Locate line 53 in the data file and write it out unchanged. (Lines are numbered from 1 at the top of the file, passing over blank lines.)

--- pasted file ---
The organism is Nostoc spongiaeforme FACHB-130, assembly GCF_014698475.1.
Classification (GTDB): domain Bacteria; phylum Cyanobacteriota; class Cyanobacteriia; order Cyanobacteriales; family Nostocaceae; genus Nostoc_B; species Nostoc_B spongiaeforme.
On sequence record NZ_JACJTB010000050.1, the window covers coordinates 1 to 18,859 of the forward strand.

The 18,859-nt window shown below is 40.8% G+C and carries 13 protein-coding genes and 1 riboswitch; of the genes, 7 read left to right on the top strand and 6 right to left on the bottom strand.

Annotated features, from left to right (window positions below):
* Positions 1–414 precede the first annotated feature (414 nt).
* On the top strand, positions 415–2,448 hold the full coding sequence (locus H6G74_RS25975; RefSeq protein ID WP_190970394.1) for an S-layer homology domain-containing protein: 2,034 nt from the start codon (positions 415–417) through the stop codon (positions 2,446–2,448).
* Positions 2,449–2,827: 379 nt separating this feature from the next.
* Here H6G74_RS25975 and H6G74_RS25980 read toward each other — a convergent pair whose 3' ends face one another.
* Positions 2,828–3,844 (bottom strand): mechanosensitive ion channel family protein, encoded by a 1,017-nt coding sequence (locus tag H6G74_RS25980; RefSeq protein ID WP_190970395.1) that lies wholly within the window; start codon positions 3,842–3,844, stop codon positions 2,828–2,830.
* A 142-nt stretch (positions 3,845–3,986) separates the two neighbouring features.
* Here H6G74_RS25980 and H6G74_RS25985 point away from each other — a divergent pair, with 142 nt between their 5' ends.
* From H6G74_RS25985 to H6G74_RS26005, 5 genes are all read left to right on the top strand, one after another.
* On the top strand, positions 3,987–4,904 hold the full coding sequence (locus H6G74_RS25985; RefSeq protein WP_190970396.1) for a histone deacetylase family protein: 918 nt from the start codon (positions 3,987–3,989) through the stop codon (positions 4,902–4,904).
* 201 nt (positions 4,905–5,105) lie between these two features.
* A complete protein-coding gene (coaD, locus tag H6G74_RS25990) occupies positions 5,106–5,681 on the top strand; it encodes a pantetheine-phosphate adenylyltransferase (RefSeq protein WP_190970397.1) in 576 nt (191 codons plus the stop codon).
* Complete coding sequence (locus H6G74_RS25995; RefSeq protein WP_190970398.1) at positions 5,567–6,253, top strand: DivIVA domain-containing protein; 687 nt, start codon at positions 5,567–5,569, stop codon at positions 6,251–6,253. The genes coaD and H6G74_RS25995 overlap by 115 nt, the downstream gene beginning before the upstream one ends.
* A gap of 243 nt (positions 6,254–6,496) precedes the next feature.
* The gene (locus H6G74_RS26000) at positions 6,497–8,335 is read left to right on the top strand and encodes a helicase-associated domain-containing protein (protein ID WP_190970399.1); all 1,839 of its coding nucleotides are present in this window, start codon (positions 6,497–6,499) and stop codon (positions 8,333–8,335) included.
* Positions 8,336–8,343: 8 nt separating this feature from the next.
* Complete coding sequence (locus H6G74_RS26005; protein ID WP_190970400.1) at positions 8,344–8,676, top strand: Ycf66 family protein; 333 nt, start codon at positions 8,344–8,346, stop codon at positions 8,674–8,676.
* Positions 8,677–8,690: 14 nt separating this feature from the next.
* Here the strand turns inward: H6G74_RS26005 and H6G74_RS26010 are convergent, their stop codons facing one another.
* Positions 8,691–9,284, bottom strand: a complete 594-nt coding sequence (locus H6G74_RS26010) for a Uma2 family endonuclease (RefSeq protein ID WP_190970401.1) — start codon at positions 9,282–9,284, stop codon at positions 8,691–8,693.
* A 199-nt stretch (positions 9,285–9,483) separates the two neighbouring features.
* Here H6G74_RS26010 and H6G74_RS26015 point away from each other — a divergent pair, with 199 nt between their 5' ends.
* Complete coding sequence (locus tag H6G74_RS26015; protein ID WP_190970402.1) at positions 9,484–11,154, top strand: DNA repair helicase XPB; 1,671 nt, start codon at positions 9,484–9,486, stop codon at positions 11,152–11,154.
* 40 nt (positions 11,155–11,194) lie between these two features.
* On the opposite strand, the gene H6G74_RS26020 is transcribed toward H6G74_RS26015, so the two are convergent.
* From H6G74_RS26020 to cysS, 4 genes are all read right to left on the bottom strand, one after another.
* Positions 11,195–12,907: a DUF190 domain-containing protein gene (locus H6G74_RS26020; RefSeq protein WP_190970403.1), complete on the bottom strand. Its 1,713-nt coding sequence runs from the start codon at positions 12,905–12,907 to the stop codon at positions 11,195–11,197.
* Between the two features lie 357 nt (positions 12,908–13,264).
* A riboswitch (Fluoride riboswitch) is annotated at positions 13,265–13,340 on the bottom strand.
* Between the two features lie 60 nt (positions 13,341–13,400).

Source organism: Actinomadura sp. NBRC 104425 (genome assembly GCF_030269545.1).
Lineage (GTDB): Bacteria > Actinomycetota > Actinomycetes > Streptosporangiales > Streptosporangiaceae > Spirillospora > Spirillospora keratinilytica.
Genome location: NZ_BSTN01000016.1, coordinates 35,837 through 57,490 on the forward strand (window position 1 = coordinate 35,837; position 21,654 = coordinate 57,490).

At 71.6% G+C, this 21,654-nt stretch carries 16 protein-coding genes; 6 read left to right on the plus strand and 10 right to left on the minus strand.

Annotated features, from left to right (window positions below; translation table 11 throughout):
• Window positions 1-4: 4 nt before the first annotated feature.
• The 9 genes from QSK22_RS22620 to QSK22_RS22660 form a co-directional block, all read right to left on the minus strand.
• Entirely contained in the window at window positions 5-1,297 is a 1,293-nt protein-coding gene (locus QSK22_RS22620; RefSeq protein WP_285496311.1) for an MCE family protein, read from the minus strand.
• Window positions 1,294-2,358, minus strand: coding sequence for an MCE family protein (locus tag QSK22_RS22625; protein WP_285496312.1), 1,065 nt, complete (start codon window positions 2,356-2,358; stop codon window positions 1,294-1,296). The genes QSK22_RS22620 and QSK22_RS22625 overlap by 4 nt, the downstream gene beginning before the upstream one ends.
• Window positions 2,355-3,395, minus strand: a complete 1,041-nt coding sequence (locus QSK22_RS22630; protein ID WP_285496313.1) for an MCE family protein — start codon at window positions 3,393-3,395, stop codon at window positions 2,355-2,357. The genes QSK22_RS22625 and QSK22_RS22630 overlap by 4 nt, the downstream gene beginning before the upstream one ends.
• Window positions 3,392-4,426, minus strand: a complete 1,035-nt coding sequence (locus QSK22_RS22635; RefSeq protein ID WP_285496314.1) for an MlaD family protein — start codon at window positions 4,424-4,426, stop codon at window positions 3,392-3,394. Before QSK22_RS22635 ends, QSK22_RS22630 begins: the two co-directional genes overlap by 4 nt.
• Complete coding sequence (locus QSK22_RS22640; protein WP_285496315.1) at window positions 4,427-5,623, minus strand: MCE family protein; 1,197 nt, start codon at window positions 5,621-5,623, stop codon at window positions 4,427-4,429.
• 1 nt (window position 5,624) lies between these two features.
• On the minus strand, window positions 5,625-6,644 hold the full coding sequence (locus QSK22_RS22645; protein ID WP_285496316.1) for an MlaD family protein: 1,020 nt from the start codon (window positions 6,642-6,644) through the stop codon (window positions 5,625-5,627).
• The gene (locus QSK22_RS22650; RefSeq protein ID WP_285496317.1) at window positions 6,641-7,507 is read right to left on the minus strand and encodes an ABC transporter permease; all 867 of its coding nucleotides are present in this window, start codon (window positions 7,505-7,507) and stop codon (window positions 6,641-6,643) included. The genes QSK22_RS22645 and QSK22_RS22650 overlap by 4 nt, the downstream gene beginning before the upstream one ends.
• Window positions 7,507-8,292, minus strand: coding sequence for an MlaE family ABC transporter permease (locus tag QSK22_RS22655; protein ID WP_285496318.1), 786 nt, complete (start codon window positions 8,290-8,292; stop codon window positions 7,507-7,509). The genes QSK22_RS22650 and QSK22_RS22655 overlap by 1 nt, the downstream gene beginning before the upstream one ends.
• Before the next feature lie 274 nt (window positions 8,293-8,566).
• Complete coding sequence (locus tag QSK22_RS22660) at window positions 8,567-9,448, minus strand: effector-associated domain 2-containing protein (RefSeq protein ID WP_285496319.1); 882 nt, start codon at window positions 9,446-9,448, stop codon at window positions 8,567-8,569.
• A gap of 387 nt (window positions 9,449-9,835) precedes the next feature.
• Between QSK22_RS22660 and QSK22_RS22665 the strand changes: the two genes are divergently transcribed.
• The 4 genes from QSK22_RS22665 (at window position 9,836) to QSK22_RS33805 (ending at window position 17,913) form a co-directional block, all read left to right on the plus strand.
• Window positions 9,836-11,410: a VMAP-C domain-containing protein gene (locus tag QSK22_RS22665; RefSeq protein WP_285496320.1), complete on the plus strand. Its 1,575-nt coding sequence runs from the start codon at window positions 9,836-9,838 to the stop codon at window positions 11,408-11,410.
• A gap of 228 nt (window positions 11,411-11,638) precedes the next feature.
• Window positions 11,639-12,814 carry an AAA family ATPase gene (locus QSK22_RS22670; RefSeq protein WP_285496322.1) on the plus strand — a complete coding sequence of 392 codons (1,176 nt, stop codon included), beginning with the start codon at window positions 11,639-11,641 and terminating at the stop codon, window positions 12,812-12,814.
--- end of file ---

• A gap of 387 nt (window positions 9,449-9,835) precedes the next feature.